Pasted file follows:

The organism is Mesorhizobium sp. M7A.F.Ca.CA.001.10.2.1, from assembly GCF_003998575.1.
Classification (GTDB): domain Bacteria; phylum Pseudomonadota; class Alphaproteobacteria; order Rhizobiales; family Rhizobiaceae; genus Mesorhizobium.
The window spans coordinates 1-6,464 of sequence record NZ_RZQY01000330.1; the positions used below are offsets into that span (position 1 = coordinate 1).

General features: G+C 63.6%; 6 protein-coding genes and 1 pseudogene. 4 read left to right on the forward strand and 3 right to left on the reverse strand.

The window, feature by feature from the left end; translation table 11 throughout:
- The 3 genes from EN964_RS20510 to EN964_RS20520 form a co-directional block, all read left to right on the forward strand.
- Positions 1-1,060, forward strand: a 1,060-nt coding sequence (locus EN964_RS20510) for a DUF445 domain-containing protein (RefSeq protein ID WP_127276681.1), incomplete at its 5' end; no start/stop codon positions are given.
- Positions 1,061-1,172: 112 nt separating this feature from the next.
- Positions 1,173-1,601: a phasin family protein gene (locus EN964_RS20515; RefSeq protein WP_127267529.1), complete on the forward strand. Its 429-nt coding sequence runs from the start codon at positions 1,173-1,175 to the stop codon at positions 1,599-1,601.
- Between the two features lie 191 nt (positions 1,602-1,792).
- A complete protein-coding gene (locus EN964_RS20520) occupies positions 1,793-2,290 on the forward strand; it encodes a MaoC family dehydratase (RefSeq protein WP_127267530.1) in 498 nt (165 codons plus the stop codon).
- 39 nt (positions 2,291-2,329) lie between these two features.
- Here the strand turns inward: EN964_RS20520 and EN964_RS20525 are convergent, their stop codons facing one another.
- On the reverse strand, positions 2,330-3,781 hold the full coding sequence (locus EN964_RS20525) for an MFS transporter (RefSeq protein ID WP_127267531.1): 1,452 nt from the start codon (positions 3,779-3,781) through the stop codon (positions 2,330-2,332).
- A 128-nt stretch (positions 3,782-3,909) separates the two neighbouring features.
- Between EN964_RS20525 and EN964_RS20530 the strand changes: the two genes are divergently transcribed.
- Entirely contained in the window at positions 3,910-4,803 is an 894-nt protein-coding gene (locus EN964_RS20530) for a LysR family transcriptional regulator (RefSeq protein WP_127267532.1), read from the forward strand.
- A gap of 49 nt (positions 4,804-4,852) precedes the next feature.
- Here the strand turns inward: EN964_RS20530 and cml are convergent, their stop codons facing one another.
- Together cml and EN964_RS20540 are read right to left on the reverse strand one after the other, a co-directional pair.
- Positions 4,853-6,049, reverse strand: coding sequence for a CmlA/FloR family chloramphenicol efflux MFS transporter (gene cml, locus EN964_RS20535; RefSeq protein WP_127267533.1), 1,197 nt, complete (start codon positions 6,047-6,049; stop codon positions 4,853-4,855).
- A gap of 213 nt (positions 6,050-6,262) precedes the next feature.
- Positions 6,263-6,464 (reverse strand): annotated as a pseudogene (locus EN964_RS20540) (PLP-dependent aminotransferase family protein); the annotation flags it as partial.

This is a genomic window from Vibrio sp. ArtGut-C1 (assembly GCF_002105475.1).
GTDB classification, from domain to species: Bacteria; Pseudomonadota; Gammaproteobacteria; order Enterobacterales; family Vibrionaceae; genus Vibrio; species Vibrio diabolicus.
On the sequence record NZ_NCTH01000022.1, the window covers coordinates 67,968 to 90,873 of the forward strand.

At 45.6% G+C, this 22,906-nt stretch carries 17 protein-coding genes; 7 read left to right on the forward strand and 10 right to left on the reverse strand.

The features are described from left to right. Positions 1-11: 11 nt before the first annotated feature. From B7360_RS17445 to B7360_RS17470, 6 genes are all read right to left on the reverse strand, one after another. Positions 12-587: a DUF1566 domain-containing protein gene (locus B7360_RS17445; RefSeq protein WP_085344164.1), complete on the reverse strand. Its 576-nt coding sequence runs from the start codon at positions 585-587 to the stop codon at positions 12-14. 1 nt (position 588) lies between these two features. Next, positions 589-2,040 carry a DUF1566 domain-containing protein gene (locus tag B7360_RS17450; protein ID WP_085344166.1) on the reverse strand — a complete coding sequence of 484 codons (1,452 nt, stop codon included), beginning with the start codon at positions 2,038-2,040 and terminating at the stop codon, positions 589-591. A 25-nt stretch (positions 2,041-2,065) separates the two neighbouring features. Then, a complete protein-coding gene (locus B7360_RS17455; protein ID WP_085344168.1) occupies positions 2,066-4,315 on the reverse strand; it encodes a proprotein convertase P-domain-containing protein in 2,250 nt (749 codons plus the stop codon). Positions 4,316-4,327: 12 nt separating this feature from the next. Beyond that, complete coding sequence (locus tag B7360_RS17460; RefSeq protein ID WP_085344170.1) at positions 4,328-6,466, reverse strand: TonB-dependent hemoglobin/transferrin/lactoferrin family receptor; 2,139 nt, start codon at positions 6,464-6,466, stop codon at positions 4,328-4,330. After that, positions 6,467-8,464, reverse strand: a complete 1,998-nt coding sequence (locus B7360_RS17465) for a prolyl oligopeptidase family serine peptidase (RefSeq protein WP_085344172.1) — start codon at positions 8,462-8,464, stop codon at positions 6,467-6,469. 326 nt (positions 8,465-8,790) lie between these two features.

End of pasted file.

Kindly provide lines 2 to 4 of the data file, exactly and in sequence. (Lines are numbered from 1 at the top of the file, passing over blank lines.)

Classification (GTDB): domain Bacteria; phylum Pseudomonadota; class Alphaproteobacteria; order Rhizobiales; family Rhizobiaceae; genus Mesorhizobium.
The window spans coordinates 1-6,464 of sequence record NZ_RZQY01000330.1; the positions used below are offsets into that span (position 1 = coordinate 1).

General features: G+C 63.6%; 6 protein-coding genes and 1 pseudogene. 4 read left to right on the forward strand and 3 right to left on the reverse strand.